Cointegration analysis case study: Pairs trading

For an introduction on Cointegration, read the Wikipedia entry. In the rest of the post, I will assume you know what cointegration means. I will, of course, provide context where needed, but this is an intermediate read, and the assumption is that you’re familiar with Time Series Analysis.

The primary focus here is to show how to correctly apply the cointegration framework to real data. The secondary focus is to apply this framework to pairs trading. The rest of this post will focus on the data considerations and statistical modelling.

1. Data Link to heading

  • Tickers: EUR/CHF, EUR/GBP, GBP/CHF

  • Type:

    • Spot market: Bid-Ask Close prices
  • Timeframe: 2009 - 2019

  • Frequency: daily

  • Total observations: ~2870

The data is widely available from other sources, but I can provide it upon request (contact links at the end of the article).

2. Analysis scope Link to heading

Intuition: cointegration establishes whether two or more variables have a statistically significant correlation in the long term. One of the main points of this framework is to avoid the issue of spurious regressions.

The three tickers under analysis, are the major currency pairs of the countries within the European Economic Area (EEA). The expectation here is that these pairs are “linked” in the long-term because they are a proxy for the economies of the underlying countries. These countries are also closely linked to one another via trade, geography, culture, and history (working hours, holidays, freedom of movement, etc.).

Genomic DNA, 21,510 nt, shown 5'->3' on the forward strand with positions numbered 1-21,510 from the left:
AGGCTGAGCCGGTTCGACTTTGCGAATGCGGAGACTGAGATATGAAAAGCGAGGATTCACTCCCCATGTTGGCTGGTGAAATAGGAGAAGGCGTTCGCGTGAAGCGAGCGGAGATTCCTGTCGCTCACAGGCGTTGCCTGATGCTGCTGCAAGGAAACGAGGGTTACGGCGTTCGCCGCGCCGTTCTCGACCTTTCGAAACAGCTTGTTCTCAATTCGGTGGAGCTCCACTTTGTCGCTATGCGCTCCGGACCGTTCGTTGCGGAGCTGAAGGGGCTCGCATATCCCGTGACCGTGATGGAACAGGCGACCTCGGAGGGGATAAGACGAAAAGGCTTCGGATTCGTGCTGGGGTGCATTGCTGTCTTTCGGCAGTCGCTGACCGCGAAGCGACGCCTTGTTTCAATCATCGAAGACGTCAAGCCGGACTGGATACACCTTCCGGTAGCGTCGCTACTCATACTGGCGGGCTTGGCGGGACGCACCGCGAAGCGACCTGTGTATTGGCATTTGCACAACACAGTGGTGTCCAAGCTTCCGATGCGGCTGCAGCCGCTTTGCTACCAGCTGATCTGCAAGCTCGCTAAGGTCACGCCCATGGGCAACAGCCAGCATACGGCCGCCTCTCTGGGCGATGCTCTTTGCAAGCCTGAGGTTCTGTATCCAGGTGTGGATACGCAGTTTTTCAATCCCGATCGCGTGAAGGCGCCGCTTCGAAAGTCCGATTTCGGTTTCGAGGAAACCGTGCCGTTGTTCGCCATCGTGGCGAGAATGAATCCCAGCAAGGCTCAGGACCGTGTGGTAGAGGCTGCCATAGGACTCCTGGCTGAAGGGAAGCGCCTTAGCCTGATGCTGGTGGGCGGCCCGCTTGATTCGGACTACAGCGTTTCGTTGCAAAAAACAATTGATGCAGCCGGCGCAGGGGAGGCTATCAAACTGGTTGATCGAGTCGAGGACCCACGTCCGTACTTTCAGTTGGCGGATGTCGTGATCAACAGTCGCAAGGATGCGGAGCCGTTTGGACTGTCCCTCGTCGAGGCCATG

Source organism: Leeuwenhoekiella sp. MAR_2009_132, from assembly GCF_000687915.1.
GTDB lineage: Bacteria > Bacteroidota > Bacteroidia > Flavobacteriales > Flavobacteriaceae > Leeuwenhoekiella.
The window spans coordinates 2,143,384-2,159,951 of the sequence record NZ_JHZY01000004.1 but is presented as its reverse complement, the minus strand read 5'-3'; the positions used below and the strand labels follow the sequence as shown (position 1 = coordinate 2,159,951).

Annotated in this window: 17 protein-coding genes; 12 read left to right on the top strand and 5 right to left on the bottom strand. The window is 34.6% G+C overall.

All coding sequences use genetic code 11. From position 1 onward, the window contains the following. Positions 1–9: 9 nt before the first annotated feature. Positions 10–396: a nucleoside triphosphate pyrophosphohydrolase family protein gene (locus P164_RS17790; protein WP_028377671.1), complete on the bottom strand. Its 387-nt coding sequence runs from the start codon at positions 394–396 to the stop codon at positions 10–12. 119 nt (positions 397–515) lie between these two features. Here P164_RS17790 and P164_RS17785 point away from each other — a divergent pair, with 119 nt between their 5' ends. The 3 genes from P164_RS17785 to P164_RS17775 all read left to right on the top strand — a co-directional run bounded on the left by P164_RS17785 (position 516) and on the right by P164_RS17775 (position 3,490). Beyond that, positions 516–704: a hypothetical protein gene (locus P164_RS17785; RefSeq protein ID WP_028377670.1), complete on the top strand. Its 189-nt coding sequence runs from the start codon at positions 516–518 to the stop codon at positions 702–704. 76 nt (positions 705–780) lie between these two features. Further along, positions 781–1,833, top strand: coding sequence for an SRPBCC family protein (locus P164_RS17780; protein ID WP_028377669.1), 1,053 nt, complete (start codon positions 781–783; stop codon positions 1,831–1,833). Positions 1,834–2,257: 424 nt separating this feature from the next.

The scope of the analysis will show if this thesis is validated or not by the data.

3. Analysis Link to heading

To correctly model this framework to the data, we need to go through the following steps:

  1. pick a significance level for the statistical tests, e.g., 1%, 5%, 10%, etc. I selected $\alpha=0.05$.

  2. perform stationarity tests on the variables to make sure that they are non-stationary in levels, or integrated of order 1, or $ I(1) $. All variables need to be integrated of the same order.

  3. select a Vector Autoregression $(VAR)$ model and choose an appropriate lag order $ p $. The $ p $ can be selected with information criteria like Akaike (AIC), Bayesian (BIC), or Hannan-Quinn (HQC), or other underlying theory or belief of the analyst.